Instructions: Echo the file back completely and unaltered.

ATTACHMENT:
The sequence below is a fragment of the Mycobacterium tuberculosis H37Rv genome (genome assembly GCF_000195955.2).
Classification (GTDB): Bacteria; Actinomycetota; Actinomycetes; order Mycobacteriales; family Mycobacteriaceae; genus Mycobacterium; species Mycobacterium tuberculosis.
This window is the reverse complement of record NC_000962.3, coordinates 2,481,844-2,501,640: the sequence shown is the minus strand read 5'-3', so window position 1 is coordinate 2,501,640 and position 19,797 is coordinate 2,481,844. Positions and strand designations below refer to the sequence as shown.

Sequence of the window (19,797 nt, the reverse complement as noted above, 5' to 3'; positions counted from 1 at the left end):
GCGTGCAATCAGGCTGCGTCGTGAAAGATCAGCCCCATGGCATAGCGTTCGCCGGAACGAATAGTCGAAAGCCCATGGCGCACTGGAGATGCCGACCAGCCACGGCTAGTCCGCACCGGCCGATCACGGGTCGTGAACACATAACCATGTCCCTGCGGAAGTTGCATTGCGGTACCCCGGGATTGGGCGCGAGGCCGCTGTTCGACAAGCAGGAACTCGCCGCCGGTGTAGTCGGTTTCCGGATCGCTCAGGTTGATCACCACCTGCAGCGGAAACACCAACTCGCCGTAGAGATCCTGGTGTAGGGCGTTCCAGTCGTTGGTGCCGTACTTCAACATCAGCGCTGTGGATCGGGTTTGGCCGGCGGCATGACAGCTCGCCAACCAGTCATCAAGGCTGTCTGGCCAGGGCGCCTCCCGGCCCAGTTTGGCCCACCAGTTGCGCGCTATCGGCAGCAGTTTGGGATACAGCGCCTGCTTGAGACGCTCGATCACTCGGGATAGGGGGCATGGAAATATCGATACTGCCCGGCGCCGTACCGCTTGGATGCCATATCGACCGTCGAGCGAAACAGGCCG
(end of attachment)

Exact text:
The sequence below is a fragment of the Mycobacterium tuberculosis H37Rv genome (genome assembly GCF_000195955.2).
Classification (GTDB): Bacteria; Actinomycetota; Actinomycetes; order Mycobacteriales; family Mycobacteriaceae; genus Mycobacterium; species Mycobacterium tuberculosis.
This window is the reverse complement of record NC_000962.3, coordinates 2,481,844-2,501,640: the sequence shown is the minus strand read 5'-3', so window position 1 is coordinate 2,501,640 and position 19,797 is coordinate 2,481,844. Positions and strand designations below refer to the sequence as shown.

Sequence of the window (19,797 nt, the reverse complement as noted above, 5' to 3'; positions counted from 1 at the left end):
GCGTGCAATCAGGCTGCGTCGTGAAAGATCAGCCCCATGGCATAGCGTTCGCCGGAACGAATAGTCGAAAGCCCATGGCGCACTGGAGATGCCGACCAGCCACGGCTAGTCCGCACCGGCCGATCACGGGTCGTGAACACATAACCATGTCCCTGCGGAAGTTGCATTGCGGTACCCCGGGATTGGGCGCGAGGCCGCTGTTCGACAAGCAGGAACTCGCCGCCGGTGTAGTCGGTTTCCGGATCGCTCAGGTTGATCACCACCTGCAGCGGAAACACCAACTCGCCGTAGAGATCCTGGTGTAGGGCGTTCCAGTCGTTGGTGCCGTACTTCAACATCAGCGCTGTGGATCGGGTTTGGCCGGCGGCATGACAGCTCGCCAACCAGTCATCAAGGCTGTCTGGCCAGGGCGCCTCCCGGCCCAGTTTGGCCCACCAGTTGCGCGCTATCGGCAGCAGTTTGGGATACAGCGCCTGCTTGAGACGCTCGATCACTCGGGATAGGGGGCATGGAAATATCGATACTGCCCGGCGCCGTACCGCTTGGATGCCATATCGACCGTCGAGCGAAACAGGCCG